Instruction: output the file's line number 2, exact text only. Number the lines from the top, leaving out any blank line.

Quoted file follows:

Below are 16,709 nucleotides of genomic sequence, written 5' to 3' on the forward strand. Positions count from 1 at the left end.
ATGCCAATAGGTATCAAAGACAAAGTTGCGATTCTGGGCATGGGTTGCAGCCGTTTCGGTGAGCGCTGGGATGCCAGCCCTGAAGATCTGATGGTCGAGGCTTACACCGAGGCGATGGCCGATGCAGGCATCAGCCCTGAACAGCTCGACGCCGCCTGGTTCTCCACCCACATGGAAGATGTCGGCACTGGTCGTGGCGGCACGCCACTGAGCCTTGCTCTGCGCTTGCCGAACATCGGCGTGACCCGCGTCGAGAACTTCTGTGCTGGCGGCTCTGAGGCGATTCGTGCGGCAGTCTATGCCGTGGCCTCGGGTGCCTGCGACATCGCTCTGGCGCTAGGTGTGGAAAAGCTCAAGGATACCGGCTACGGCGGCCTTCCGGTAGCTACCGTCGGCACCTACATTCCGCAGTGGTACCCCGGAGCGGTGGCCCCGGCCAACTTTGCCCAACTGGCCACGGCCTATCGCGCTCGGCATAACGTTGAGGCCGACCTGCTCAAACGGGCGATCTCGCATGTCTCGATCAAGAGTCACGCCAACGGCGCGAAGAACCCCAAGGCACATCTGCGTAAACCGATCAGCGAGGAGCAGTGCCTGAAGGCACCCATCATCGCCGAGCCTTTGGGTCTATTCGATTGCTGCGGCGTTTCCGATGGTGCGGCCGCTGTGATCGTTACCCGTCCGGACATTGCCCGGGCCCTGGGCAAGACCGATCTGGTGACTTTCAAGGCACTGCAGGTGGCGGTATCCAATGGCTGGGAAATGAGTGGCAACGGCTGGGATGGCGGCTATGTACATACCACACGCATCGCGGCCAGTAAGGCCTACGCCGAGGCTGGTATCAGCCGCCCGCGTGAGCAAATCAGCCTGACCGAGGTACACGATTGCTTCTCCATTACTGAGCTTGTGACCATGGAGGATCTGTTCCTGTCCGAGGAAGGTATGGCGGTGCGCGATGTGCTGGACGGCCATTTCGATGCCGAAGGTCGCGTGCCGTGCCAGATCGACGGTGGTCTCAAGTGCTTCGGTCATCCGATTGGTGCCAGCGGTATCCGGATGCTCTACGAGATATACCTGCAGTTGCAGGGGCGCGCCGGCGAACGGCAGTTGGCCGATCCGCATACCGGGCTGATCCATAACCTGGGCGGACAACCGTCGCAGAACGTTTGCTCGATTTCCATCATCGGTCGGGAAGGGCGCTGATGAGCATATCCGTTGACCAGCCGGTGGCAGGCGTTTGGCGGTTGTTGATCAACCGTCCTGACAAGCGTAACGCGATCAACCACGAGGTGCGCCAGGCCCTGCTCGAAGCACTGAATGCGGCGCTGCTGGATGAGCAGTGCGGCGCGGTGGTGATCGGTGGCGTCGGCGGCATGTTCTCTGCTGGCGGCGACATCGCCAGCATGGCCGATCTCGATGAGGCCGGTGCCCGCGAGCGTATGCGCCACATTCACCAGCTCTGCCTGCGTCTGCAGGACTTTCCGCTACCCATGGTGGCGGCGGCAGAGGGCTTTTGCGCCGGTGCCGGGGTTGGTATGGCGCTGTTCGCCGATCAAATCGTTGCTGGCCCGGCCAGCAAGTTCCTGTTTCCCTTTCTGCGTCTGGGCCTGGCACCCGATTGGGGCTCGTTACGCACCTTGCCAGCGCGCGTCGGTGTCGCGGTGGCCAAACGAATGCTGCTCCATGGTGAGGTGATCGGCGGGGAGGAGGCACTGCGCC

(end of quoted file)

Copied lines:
ATGCCAATAGGTATCAAAGACAAAGTTGCGATTCTGGGCATGGGTTGCAGCCGTTTCGGTGAGCGCTGGGATGCCAGCCCTGAAGATCTGATGGTCGAGGCTTACACCGAGGCGATGGCCGATGCAGGCATCAGCCCTGAACAGCTCGACGCCGCCTGGTTCTCCACCCACATGGAAGATGTCGGCACTGGTCGTGGCGGCACGCCACTGAGCCTTGCTCTGCGCTTGCCGAACATCGGCGTGACCCGCGTCGAGAACTTCTGTGCTGGCGGCTCTGAGGCGATTCGTGCGGCAGTCTATGCCGTGGCCTCGGGTGCCTGCGACATCGCTCTGGCGCTAGGTGTGGAAAAGCTCAAGGATACCGGCTACGGCGGCCTTCCGGTAGCTACCGTCGGCACCTACATTCCGCAGTGGTACCCCGGAGCGGTGGCCCCGGCCAACTTTGCCCAACTGGCCACGGCCTATCGCGCTCGGCATAACGTTGAGGCCGACCTGCTCAAACGGGCGATCTCGCATGTCTCGATCAAGAGTCACGCCAACGGCGCGAAGAACCCCAAGGCACATCTGCGTAAACCGATCAGCGAGGAGCAGTGCCTGAAGGCACCCATCATCGCCGAGCCTTTGGGTCTATTCGATTGCTGCGGCGTTTCCGATGGTGCGGCCGCTGTGATCGTTACCCGTCCGGACATTGCCCGGGCCCTGGGCAAGACCGATCTGGTGACTTTCAAGGCACTGCAGGTGGCGGTATCCAATGGCTGGGAAATGAGTGGCAACGGCTGGGATGGCGGCTATGTACATACCACACGCATCGCGGCCAGTAAGGCCTACGCCGAGGCTGGTATCAGCCGCCCGCGTGAGCAAATCAGCCTGACCGAGGTACACGATTGCTTCTCCATTACTGAGCTTGTGACCATGGAGGATCTGTTCCTGTCCGAGGAAGGTATGGCGGTGCGCGATGTGCTGGACGGCCATTTCGATGCCGAAGGTCGCGTGCCGTGCCAGATCGACGGTGGTCTCAAGTGCTTCGGTCATCCGATTGGTGCCAGCGGTATCCGGATGCTCTACGAGATATACCTGCAGTTGCAGGGGCGCGCCGGCGAACGGCAGTTGGCCGATCCGCATACCGGGCTGATCCATAACCTGGGCGGACAACCGTCGCAGAACGTTTGCTCGATTTCCATCATCGGTCGGGAAGGGCGCTGATGAGCATATCCGTTGACCAGCCGGTGGCAGGCGTTTGGCGGTTGTTGATCAACCGTCCTGACAAGCGTAACGCGATCAACCACGAGGTGCGCCAGGCCCTGCTCGAAGCACTGAATGCGGCGCTGCTGGATGAGCAGTGCGGCGCGGTGGTGATCGGTGGCGTCGGCGGCATGTTCTCTGCTGGCGGCGACATCGCCAGCATGGCCGATCTCGATGAGGCCGGTGCCCGCGAGCGTATGCGCCACATTCACCAGCTCTGCCTGCGTCTGCAGGACTTTCCGCTACCCATGGTGGCGGCGGCAGAGGGCTTTTGCGCCGGTGCCGGGGTTGGTATGGCGCTGTTCGCCGATCAAATCGTTGCTGGCCCGGCCAGCAAGTTCCTGTTTCCCTTTCTGCGTCTGGGCCTGGCACCCGATTGGGGCTCGTTACGCACCTTGCCAGCGCGCGTCGGTGTCGCGGTGGCCAAACGAATGCTGCTCCATGGTGAGGTGATCGGCGGGGAGGAGGCACTGCGCC